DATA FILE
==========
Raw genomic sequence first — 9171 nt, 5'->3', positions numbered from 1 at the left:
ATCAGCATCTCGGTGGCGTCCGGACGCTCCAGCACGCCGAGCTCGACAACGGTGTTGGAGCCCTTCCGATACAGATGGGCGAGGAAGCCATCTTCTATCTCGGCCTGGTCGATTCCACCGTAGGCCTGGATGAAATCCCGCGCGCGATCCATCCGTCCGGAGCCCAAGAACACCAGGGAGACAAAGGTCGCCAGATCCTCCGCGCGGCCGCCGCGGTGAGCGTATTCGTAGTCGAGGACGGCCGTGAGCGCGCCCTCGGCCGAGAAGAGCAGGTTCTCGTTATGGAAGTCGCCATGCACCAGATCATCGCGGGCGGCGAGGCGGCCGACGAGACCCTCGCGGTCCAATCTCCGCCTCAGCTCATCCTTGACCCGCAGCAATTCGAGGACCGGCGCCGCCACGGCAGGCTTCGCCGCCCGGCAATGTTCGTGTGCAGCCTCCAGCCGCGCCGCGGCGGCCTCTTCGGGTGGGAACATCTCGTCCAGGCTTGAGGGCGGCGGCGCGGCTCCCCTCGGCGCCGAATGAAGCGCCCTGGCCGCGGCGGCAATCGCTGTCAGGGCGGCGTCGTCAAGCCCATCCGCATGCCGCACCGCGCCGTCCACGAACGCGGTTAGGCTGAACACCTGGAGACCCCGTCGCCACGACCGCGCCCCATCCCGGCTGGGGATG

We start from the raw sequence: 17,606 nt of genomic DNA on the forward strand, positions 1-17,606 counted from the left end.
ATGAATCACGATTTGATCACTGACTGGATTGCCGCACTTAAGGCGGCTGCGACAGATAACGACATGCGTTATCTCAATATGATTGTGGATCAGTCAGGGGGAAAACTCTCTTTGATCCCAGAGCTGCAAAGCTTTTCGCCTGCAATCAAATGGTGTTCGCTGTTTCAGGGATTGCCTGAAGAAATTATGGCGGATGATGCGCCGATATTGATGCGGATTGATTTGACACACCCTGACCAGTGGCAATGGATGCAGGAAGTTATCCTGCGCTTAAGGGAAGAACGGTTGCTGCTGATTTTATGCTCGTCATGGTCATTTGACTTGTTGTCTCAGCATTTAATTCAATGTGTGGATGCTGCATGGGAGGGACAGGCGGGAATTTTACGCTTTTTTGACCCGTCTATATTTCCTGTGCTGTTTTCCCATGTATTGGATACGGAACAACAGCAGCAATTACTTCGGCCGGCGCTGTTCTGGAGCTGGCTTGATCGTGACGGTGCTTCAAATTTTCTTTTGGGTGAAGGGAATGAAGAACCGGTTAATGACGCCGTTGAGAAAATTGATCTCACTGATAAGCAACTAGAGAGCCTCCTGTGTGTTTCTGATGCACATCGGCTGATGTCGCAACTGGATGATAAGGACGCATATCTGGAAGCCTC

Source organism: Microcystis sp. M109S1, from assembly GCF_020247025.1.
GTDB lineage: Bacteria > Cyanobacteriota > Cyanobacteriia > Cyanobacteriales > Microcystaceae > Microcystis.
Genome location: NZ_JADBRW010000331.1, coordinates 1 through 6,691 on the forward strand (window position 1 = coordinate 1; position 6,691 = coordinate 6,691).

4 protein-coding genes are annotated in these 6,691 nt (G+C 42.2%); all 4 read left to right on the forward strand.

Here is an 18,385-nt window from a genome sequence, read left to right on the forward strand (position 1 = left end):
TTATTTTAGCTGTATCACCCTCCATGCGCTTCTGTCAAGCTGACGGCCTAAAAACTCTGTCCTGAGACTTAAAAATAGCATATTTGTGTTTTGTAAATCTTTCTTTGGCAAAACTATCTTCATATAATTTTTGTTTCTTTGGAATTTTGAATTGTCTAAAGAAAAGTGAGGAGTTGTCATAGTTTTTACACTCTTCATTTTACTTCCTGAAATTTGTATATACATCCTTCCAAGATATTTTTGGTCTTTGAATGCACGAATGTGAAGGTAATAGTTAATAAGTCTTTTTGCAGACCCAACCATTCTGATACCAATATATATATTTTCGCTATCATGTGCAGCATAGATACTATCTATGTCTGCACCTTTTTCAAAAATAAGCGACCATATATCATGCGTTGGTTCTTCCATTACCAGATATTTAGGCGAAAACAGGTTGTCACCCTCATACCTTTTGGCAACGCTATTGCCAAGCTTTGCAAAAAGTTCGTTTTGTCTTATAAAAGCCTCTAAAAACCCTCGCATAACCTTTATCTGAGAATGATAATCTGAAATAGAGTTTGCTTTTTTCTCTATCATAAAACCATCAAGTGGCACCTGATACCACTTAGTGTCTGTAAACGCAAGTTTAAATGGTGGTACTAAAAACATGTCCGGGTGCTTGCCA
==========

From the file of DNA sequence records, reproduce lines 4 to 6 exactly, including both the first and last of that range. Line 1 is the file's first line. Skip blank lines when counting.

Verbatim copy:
ATGAATCACGATTTGATCACTGACTGGATTGCCGCACTTAAGGCGGCTGCGACAGATAACGACATGCGTTATCTCAATATGATTGTGGATCAGTCAGGGGGAAAACTCTCTTTGATCCCAGAGCTGCAAAGCTTTTCGCCTGCAATCAAATGGTGTTCGCTGTTTCAGGGATTGCCTGAAGAAATTATGGCGGATGATGCGCCGATATTGATGCGGATTGATTTGACACACCCTGACCAGTGGCAATGGATGCAGGAAGTTATCCTGCGCTTAAGGGAAGAACGGTTGCTGCTGATTTTATGCTCGTCATGGTCATTTGACTTGTTGTCTCAGCATTTAATTCAATGTGTGGATGCTGCATGGGAGGGACAGGCGGGAATTTTACGCTTTTTTGACCCGTCTATATTTCCTGTGCTGTTTTCCCATGTATTGGATACGGAACAACAGCAGCAATTACTTCGGCCGGCGCTGTTCTGGAGCTGGCTTGATCGTGACGGTGCTTCAAATTTTCTTTTGGGTGAAGGGAATGAAGAACCGGTTAATGACGCCGTTGAGAAAATTGATCTCACTGATAAGCAACTAGAGAGCCTCCTGTGTGTTTCTGATGCACATCGGCTGATGTCGCAACTGGATGATAAGGACGCATATCTGGAAGCCTC

Source organism: Microcystis sp. M109S1, from assembly GCF_020247025.1.
GTDB lineage: Bacteria > Cyanobacteriota > Cyanobacteriia > Cyanobacteriales > Microcystaceae > Microcystis.